More on why Science Isn’t a Perfect Fit with the Right or Left

In a follow up to my post yesterday afternoon.

The opponents of science are those who put ideology over empirical facts, putting how they want the world work over how data shows the world actual does. On one side the extreme left is fine with the observational side of science telling us everything that’s wrong with the world, but when scientists try to come up with ways we could try to solve those problems, we get shouted down. Since I’ve written plenty about genetic engineering, consider how Steve Levitt, the author of Freakonomics*, was received when he simply suggested we should evaluate geo-engineering techniques as one of the ways to mitigate climate change.

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Or watch the interview of Bill Frist (a former Republican Senator) with Bill Maher, and cringe at the discussion of vaccines.

On the other hand the extreme right is mostly ok of with all the goodies scientific reseach produces: modern “Western” medicine (including vaccines and antibiotics), genetically engineered crops, computers, and microwaves. But when it comes to believing anything science tells us from “hey, the planet is getting warmer” to evolution (without which, let me tell you, comparative genomics would be a very boring field of study, an I’m not bored, I’m fascinated!), to not so much.

I am exasperated with the world. Try back tomorrow.

*Freakonomics is a fascinating read. I haven’t had the chance to read Superfreakonomics, which is what apparently generated this controversy.

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Bruce Sterling and Kim Stanley Robinson on Climate Change

This post was followed up by More on Why Science Isn’t a Perfect Fit with the Left or the Right

Bruce Sterling writes science fiction cyber-punk. Kim Stanley Robinson writes enormous science fiction trilogies. One on terraforming mars (Red Mars, Green Mars, and Blue Mars) that I read when I was younger and space mad. He’s also put out a more recent trilogy (40 Signs of Rain, 50 Degrees Below, and 60 Days and Counting) which I haven’t had a chance to read yet, but I’m told is quite good, and that at least the first book presents an accurate and depressing picture of the process for funding NSF grant proposals. Not something I want to think about I’m ~24 hours from submitting my own.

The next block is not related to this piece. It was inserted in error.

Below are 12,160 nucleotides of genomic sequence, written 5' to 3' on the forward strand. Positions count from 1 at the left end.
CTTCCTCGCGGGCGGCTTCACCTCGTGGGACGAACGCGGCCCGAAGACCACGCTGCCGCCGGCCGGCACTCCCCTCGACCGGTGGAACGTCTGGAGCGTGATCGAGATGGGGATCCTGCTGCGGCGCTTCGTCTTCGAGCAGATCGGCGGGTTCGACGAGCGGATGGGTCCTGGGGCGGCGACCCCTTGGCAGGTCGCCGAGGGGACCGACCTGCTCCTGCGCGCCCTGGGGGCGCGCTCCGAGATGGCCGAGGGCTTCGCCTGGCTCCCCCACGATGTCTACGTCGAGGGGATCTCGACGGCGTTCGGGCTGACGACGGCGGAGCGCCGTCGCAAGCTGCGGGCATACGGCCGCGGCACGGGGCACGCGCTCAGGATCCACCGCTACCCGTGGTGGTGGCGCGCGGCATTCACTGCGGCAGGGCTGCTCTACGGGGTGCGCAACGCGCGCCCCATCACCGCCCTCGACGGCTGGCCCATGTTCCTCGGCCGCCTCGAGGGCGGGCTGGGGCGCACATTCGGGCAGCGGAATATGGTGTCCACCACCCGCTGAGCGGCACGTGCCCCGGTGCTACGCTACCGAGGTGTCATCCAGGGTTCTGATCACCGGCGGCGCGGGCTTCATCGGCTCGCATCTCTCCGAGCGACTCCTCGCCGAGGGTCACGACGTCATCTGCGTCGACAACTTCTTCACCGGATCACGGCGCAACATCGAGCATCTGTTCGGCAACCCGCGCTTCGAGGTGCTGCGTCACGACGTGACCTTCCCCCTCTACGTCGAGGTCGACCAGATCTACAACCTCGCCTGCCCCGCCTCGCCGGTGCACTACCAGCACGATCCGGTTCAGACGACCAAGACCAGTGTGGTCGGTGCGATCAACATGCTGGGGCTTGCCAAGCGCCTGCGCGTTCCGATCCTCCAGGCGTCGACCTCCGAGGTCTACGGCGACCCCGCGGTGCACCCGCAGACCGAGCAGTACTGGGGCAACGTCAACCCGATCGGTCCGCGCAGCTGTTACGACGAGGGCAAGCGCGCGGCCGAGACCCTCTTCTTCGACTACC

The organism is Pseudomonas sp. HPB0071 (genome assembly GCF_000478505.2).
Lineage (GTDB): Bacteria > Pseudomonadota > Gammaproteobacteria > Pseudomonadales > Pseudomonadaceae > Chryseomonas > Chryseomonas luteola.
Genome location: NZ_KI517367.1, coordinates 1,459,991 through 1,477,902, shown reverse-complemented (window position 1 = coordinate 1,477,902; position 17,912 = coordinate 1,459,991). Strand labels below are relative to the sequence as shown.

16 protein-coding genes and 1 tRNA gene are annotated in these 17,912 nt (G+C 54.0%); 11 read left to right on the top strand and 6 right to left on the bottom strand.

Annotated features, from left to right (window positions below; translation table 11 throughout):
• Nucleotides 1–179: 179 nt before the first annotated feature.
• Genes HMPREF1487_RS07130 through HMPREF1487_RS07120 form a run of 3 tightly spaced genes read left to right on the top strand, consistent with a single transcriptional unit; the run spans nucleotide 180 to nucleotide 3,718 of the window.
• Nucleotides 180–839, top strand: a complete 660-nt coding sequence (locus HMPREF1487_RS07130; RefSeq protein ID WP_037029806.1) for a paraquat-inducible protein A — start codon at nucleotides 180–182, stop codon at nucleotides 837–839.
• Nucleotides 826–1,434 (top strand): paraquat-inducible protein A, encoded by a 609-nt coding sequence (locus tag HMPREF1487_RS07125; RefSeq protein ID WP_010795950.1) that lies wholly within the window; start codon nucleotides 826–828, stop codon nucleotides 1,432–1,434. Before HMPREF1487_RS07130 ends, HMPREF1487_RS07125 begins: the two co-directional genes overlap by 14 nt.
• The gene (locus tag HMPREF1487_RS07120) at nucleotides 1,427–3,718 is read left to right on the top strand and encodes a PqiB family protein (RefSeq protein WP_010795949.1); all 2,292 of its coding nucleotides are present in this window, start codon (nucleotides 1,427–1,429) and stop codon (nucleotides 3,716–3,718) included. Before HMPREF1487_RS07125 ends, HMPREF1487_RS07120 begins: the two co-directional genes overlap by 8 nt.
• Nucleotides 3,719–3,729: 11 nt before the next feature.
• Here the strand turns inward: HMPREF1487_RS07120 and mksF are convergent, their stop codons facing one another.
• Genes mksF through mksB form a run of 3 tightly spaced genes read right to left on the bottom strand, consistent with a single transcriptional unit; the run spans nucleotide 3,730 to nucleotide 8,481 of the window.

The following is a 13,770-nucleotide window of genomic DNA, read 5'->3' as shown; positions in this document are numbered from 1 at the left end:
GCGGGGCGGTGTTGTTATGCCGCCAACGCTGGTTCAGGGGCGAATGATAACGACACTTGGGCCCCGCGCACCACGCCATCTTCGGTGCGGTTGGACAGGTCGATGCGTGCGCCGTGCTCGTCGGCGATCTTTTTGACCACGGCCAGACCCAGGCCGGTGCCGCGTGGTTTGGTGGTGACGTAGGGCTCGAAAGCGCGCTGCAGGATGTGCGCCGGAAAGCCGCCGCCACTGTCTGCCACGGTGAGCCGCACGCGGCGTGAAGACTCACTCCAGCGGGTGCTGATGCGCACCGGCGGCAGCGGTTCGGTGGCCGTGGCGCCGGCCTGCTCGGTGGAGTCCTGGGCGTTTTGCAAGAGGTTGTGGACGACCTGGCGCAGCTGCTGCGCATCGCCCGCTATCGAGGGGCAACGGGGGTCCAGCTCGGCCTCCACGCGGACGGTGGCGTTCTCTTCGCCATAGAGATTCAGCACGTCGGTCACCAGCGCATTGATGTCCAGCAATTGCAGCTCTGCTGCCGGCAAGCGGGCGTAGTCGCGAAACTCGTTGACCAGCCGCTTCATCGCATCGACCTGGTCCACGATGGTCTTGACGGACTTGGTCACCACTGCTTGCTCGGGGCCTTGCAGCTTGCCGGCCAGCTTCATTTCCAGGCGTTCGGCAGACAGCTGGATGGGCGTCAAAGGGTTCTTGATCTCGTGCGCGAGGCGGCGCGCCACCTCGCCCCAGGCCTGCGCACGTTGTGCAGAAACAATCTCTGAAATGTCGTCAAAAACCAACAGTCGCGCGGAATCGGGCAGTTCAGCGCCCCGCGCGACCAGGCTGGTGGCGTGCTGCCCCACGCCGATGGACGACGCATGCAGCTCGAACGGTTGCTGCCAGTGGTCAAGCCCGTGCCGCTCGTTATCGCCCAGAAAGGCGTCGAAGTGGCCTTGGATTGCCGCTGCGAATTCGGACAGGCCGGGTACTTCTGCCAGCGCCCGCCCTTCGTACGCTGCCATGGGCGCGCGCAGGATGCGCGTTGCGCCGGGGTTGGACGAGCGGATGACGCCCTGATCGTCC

Kim Stanley Robinson recently did an interview for his new book Galileo’s Dream (you can find the whole text here). It’s a great read, although there’s plenty of stuff I disagree with.

One thing happening is that the Republican Party in the USA has decided to fight the idea of climate change (polls and studies show the shift over the first decade of this century, in terms of the leadership turning against it and the rank and file following), which is like the Catholic Church denying the Earth went around the sun in Galileo’s time; a big mistake they are going to crawl away from later and pretend never happened. And here the damage could be worse, because we need to act now.

What’s been set up and is playing out now is a huge world historical battle between science and capitalism. Science is insisting more emphatically every day that this is a real and present danger. Capitalism is saying it isn’t, because if it were true it would mean more government control of economies, more social justice (as a climate stabilization technique) and so on. These are the two big players in our civilization, so I say, be aware, watch the heavyweights go at it, and back science every chance you get. I speak to all fellow leftists around the world: science is now a leftism, and thank God; but capitalism is very, very strong. So it’s a dangerous moment. People who like their history dramatic and non-utopian should be pleased.

Reading the answer to this question made me feel a little weird about Mr. Robinson’s claiming of science for one side of the political debate (and also not a big fan science vs. capitalism, the climate change debate is more about the split between short and long term planning). Science isn’t a side in the political process, it’s a set of knowledge and tools that are openly available to all and political movements are free to either accept them, or, as sadly seems more common, toss them aside. Which is why Bruce Sterling’s response cracked me up: